Here Shirky started talking about the importance of managing collaboration effectively. Large collaborative projects aren’t, in fact, large collaborative projects according to Shirky. They’re small collaborative projects with tight groups, that integrate very large amounts of small participatory effort. To put it another way, projects like Wikipedia and the Linux kernel may have thousands of contributors — but it’s a small core of contributors who do the bulk of the work and integrate the work from others who only contribute a small amount.
It’s also important, says Shirky, that people cannot join the project too easily. Even given the presumption that all the participants have goodwill towards the project, he says that it shouldn’t be too easy to change every aspect of a project. Some parts of the system should be easy to change, some parts should be hard.
As an example of putting barriers to contribution, Shirky pointed to StackOverflow. In order to test whether a new site would work well, they don’t just let people try anything to see what sticks. People have to propose a site, demonstrate the type of questions, and then recruit users. Sites that don’t make the criteria don’t launch, but the ones that do launch tend to be more successful.
New users can’t participate easily either. Shirky talked about the karma system for StackOverflow, which requires users to show up and listen at the beginning – and evolve to an admin-level status that can manage the site.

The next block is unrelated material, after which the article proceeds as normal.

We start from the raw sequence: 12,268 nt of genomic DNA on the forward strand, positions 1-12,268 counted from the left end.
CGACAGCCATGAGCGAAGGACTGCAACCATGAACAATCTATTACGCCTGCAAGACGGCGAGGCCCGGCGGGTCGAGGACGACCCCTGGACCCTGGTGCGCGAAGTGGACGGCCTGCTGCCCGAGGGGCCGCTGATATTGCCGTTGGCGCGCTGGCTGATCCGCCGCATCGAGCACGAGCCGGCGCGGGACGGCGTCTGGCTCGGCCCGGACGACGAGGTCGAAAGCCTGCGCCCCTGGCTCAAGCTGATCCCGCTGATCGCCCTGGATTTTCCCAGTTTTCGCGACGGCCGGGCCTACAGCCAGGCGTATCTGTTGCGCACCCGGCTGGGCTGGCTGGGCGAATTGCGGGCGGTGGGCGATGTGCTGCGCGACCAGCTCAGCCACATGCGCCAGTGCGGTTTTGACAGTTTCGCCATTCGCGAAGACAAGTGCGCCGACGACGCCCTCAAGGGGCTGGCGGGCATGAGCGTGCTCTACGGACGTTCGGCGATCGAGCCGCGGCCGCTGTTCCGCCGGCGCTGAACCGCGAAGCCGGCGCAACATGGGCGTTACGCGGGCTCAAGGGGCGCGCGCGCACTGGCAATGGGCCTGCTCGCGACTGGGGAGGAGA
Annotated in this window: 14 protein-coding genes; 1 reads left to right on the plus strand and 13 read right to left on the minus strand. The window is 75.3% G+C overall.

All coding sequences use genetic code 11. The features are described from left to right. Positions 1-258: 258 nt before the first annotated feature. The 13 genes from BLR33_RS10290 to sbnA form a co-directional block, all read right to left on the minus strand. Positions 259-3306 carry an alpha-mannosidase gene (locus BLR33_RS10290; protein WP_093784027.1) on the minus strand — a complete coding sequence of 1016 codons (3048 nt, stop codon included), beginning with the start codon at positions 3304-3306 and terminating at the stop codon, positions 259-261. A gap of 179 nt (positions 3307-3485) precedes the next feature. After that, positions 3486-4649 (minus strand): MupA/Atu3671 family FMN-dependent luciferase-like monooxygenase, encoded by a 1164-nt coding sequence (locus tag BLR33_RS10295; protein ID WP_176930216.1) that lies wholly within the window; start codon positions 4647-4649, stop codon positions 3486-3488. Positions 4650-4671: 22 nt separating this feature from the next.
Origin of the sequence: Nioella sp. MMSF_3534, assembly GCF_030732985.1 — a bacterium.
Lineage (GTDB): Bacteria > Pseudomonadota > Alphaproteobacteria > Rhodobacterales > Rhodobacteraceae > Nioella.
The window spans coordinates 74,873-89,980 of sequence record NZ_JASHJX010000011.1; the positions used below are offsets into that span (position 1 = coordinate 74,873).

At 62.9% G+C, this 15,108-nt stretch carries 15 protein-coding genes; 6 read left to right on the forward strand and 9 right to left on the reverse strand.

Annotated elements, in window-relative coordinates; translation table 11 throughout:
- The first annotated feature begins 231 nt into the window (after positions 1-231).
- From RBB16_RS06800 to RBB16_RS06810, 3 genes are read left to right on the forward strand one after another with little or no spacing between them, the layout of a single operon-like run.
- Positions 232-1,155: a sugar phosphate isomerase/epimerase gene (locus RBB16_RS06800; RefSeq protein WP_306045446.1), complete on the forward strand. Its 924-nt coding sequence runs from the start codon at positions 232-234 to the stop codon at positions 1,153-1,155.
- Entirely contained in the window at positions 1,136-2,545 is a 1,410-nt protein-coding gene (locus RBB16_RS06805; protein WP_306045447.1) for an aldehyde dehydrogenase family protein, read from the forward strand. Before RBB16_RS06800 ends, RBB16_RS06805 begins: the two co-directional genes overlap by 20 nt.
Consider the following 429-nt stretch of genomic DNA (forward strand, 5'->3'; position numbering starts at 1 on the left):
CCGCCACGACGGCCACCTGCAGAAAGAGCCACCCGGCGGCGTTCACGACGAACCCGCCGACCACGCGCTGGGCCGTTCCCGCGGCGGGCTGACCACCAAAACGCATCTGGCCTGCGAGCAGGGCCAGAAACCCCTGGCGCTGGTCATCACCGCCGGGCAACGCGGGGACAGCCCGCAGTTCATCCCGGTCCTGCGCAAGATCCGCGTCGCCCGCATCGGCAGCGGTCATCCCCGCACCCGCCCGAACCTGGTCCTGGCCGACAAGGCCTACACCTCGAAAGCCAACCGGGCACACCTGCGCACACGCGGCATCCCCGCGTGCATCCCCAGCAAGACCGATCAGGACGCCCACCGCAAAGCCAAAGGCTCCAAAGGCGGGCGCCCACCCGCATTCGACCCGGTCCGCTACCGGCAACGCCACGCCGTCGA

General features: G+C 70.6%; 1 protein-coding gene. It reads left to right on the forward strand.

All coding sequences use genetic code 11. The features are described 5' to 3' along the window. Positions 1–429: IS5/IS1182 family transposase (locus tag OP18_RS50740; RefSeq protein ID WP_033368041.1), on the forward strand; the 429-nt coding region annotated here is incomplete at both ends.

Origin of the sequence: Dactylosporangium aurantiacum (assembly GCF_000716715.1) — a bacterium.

Another pattern, Shirky says, is getting the community to care. When you can do that, good code is a side effect. Here he returned to the Linux kernel. Kernel management shifted to tarballs sent by email to code tracked in BitKeeper, and then back to tarballs by email when BitKeeper turned out to be unsuitable. Eventually, Torvalds got tired of working that way, but rejected other code repository systems because of the influence they impose on the politics of the kernel. (Remember the problem of separating technical problems from human ones?) Torvalds wanted a system that “lived up to the promise of the GPL,” where it was easy to fork code, but made merging code a community decision.
Git was another revolution. Shirky pointed out that source control systems had been around for decades, but Git exploded in popularity and found uses outside of simply tracking code. Git spawned GitHub and a number of clones, and attempts to use Git to track things that were not code. For instance, Shirky pointed to Open-Knesset an attempt to scrape Israel’s parliament for proposed laws, start a branch, show how it should be re-written and debate the changes.
Will it work? Shirky says probably not. “It’s audacious enough it probably won’t work… but audacity beats predictablity over the long haul.” Even if Open-Knesset doesn’t work, Shirky says he thinks we’re going to see more of these attempts. “If the Internet means more fighting… we’re going to have to get good at it to get the value out of the system. What we’re seeing now with projects like StackExchange and non-code uses of Git… apply fighting in open source to the rest of the world.”
Shirky’s talk was one of many at LinuxCon to suggest that the impact of Linux is far beyond that of the kernel or operating system. The key impact is not simply what Linux is, but what it enables and has inspired – innovation and new forms of collaboration for IT and beyond.
(I’d like to thank the Linux Foundation for paying for my travel to LinuxCon North America 2011.)